Dear White People, Justin Simien's hit Sundance film about race relations on a predominantly white Ivy League-type campus, gets expanded into a 10-episode series for Netflix.
Making its debut on Friday, April 28, the TV adaptation tells the story of racial tension largely through the perspectives of Samantha White (Logan Browning), a biracial student who uses her radio show to dress down white students who appropriate black culture; Troy Fairbanks (Brandon P. Bell), the dean's son who is held up to a higher standard; Lionel Higgins (DeRon Horton), a freshman reporter coming to terms with his sexuality; and Coco Conners (Antoinette Robertson), a scholarship student who seeks a higher status quo.
The film, which first debuted at the 2014 Sundance Film Festival, was a sharp-tongued take on what many thought of as a post-racial America following the election of President Barack Obama. Picking up where the events -- culminating with a blackface Halloween party -- of the film left off, the TV series expands that conversation in an era of President Donald Trump, accusations surrounding Bill Cosby and the Black Lives Matter movement.
"It felt more satisfying to continue rather than reboot," he says, comparing it to superhero film franchises. "One thing I hate about superhero reboots is that we have to get the origin [story] all over again. It's like, 'We got it.' I wasn't interested in that as a storyteller. I just wanted to keep going."
But for all the real-world issues surrounding the series, at its core, Simien says, Dear White People is really about what it feels like to be a black face in a white place.
"That's always been my black experience. I've never had the luxury of being surrounded by black people," he tells ET, refuting any direct comparison to A Different World, the spinoff of The Cosby Show about students attending a historically black college. While A Different World writer and producer Yvette Lee Bowser -- she also created Living Single -- serves as showrunner on Dear White People, that's where any similarities stop.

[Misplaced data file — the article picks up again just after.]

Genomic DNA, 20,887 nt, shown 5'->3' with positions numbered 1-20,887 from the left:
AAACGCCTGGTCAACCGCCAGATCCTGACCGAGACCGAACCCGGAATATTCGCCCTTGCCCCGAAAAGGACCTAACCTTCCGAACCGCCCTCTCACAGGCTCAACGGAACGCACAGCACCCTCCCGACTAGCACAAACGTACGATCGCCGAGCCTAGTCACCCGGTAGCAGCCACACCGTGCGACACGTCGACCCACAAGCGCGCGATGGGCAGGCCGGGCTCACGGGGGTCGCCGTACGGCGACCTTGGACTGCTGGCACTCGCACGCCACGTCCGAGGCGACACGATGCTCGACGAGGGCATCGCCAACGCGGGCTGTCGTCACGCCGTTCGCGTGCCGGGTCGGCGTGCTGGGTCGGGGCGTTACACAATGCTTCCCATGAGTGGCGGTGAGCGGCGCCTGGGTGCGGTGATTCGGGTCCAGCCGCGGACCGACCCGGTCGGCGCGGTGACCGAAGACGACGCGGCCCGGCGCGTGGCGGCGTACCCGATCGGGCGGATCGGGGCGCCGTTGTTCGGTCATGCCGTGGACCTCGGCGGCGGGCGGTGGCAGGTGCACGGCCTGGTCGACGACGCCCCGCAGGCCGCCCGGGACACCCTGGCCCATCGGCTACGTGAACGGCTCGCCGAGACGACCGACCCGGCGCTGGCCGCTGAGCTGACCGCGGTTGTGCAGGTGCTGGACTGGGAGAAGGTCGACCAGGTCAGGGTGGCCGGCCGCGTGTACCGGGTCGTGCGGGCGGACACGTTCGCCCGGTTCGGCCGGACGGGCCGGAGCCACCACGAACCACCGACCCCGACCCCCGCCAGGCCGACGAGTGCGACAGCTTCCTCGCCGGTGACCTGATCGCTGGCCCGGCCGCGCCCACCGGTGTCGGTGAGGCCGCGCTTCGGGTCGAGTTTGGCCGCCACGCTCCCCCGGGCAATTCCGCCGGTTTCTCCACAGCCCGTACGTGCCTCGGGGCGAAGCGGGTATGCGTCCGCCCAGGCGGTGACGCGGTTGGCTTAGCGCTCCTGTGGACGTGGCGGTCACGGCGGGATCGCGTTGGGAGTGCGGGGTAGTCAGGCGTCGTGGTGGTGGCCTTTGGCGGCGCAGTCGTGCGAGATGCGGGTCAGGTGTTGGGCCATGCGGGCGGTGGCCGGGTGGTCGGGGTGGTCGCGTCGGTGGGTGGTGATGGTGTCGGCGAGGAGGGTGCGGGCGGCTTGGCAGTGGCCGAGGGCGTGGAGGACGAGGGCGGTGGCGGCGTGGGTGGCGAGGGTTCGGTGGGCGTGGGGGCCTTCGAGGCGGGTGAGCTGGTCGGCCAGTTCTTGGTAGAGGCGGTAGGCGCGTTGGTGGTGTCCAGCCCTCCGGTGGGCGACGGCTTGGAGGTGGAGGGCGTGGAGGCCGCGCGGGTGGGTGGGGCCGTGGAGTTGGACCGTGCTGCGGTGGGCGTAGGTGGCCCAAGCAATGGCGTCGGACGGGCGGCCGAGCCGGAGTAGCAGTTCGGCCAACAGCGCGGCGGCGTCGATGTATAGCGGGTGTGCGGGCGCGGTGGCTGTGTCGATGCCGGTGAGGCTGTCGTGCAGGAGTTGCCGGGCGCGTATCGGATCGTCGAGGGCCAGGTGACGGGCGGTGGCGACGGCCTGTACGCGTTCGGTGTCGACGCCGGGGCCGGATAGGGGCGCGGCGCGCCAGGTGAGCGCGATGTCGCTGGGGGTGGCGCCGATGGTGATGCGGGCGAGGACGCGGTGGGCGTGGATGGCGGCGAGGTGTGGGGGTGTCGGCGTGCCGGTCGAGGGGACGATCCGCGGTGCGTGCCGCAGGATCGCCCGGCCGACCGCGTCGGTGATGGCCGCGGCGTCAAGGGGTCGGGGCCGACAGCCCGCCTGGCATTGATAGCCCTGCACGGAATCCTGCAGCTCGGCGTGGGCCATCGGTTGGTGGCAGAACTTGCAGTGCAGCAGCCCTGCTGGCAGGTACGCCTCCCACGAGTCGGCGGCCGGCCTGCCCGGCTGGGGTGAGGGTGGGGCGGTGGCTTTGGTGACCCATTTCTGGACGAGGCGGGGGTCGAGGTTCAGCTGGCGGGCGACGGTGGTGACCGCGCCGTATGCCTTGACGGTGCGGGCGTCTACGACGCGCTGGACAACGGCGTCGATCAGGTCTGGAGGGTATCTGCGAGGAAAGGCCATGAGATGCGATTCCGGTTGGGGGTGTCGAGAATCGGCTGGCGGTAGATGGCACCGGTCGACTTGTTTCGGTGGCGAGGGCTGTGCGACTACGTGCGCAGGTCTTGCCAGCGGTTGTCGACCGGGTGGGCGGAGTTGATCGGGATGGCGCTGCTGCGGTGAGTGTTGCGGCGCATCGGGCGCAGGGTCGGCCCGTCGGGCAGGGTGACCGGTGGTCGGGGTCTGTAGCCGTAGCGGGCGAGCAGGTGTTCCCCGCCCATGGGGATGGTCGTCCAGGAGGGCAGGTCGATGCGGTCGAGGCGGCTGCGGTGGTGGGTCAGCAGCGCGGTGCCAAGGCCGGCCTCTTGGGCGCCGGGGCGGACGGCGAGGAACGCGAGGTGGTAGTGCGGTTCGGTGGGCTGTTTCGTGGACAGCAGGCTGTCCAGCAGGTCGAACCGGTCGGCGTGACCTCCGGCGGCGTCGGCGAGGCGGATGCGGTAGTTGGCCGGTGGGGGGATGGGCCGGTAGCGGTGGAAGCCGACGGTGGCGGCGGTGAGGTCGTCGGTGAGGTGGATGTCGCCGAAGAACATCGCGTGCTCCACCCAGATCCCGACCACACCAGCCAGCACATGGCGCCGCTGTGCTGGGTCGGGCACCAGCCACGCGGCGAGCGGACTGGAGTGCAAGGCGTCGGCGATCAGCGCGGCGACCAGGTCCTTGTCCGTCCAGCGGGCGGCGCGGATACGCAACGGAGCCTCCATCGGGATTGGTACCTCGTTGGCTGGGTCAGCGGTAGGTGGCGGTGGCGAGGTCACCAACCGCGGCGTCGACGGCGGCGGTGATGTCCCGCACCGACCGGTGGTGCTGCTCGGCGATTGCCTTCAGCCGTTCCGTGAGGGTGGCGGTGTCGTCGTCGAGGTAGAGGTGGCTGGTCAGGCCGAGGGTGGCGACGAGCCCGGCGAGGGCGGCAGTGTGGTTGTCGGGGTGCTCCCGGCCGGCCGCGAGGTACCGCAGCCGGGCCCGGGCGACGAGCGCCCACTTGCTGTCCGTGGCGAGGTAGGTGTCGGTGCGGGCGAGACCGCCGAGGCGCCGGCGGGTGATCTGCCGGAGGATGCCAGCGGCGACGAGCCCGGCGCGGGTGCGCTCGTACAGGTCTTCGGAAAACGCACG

"The experience of being a person of color trying to make it in a world that has decided what you are before you entered it -- that particular part of the human experience -- that's what I wanted to get at," Simien continues. "I wanted to put characters out there in a culture that are chronically unseen and [tell] stories that are never really serviced in a continuing fashion."
To do that, Simien breaks up the show into multiple chapters told through the perspectives of various characters (Samantha is "Chapter I," Lionel is "Chapter II" and so on). "It was really important for me to not present my point of view only," the filmmaker says of the show's expanding narratives that will surprise viewers as background characters come to the fore in later chapters.
And when it comes to the new perspectives, Simien credits Star Trek for pushing the show beyond its core characters. "One of my favorite things about Star Trek: The Next Generation is that when they got into later parts of the season, you would sometimes just follow a character," he explains. "Sometimes you'd just follow a lieutenant you never met before. There's something fun about that to me. I thought, What if we do that every episode? …That's certainly something we do in this season and I'm really excited about doing moving forward."